Views on the integrity of global capital markets
16 November 2017

XBRL US Investor Forum Considers Ways to Mitigate the Cost of Structured Data

Posted In: XBRL

Regulatory authorities around the world have adopted rules requiring companies to provide financial information in an interactive, machine-readable (i.e., structured) format. One such format is eXtensible business reporting language (XBRL). The idea is that this format enables investors to capture and analyze information more effectively as well as helps companies automate their regulatory filings and business information processing, eventually reducing both preparer and investor costs.

But XBRL has not achieved its true potential for either investors or companies. We addressed the challenges faced by users in our 2016 report Data and Technology: Transforming the Financial Information Landscape. We continue to address these challenges in various forums, including by serving on the XBRL US Data Quality Committee.

But companies face impediments as well: They continue to see structured data as a compliance burden and a cost center. The CFA Institute paper “Cost of Structured Data: Myth vs. Reality” uses case studies to examine the costs that companies, large and small, bear in preparing and filing their financial information in a structured format and what can be done to mitigate those costs so that all parties — preparers, regulators, and users — can avail themselves of the benefits of structured data.

At the recent XBRL US Investor Forum 2017: Smart Data, Better Results, Mohini Singh, ACA, went through several of the case studies from across jurisdictions to demonstrate how, with proper implementation, both large and small publicly listed companies, as well as nonprofits, can benefit from structured data.

In the paper, we conclude that if companies focus on how they implement structured reporting — that is, by

  • bringing it in-house instead of using outside vendors to prepare their regulatory filings,
  • implementing inline XBRL (iXBRL), a form of XBRL that is both human and machine readable, and
  • curtailing the use of company-specific tags, or “extensions” —

they can reduce costs, allowing both companies and users to benefit from structured reporting.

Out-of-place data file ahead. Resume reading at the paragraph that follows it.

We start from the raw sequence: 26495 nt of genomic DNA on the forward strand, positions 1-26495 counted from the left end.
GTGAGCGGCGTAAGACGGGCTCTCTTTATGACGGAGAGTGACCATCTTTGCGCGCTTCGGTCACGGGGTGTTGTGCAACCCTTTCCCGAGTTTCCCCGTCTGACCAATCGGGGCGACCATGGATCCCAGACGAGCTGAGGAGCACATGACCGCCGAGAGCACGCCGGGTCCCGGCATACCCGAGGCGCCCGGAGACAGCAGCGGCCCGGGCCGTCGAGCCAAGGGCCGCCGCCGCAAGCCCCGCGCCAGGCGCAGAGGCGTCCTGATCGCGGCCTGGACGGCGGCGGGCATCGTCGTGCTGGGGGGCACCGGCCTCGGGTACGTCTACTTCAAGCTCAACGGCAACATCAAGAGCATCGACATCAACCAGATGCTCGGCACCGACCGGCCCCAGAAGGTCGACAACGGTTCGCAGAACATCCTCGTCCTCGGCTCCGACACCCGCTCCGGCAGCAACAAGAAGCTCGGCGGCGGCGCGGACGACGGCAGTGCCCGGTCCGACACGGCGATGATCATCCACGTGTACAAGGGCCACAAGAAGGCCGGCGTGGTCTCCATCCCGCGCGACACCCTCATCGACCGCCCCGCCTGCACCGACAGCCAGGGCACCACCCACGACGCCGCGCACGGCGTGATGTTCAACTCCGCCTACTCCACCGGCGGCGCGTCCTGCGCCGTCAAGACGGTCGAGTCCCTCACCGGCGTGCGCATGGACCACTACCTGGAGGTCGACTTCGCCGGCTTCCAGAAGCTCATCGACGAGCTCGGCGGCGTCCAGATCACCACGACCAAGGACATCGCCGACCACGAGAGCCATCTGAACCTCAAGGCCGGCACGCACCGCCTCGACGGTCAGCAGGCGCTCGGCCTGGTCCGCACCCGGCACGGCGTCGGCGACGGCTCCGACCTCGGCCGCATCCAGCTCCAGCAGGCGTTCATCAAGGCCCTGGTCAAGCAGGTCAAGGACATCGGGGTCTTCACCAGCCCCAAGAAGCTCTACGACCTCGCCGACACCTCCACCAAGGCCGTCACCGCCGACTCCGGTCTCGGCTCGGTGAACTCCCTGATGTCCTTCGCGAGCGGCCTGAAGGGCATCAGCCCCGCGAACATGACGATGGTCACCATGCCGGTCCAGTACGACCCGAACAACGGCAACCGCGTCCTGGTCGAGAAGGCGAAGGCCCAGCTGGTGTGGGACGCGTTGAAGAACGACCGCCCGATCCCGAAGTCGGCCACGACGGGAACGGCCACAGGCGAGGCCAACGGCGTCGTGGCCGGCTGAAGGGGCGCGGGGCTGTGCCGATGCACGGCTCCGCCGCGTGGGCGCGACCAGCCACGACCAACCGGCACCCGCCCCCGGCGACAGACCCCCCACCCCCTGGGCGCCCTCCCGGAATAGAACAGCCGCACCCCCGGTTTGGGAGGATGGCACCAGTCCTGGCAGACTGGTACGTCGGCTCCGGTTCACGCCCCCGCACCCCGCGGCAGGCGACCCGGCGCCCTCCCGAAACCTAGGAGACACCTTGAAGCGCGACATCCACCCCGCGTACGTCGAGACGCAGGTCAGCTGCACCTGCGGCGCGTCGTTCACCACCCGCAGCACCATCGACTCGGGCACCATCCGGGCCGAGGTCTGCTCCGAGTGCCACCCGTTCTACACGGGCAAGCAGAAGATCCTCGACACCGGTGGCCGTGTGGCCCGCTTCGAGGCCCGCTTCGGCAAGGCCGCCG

The Investor Forum focused on how analysts and investors leverage structured data to improve efficiency, reduce costs, and increase the accuracy of analysis. The Forum also provided practical information about where investors can get structured data on US and non-US companies, who is using this data today, and a step-by-step discussion on how to get started using XBRL data within your own organization.

You can watch other sessions of the Forum and hear speakers from the SEC, Morgan Stanley, Thomson Reuters, XBRL US, and more. The program was developed by XBRL US, and was held in partnership with Baruch College Zicklin School of Business, CFA Institute, and CFA Society New York.

If you liked this post, consider subscribing to Market Integrity Insights.


Photo Credit: ©Getty Images/phongphan5922

About the Author(s)
Mohini Singh, ACA

Mohini Singh is director of financial reporting policy at CFA Institute. She represents membership interests regarding financial reporting and disclosure proposals issued by the FASB, the IASB, and others. Singh holds the Associate Chartered Accountant (ACA) designation.

1 thought on “XBRL US Investor Forum Considers Ways to Mitigate the Cost of Structured Data”

  1. How, precisely, does “bringing in a process in house” or “implementing Inline XBRL” or “curtailing the use of company specific tags” reduce costs?

    Both professional accountants and financial analysts are stuck in the past. The way to reduce costs is to become more productive. If processes are more efficient, costs will go down. So, how do you make processes more efficient? The answer is to better specify the software that is needed. To do that, professional accountants and financial analysts need to recognize that this is a paradigm shift.

Leave a Reply

Your email address will not be published. Required fields are marked *



By continuing to use the site, you agree to the use of cookies. more information

The cookie settings on this website are set to "allow cookies" to give you the best browsing experience possible. If you continue to use this website without changing your cookie settings or you click "Accept" below then you are consenting to this.

Close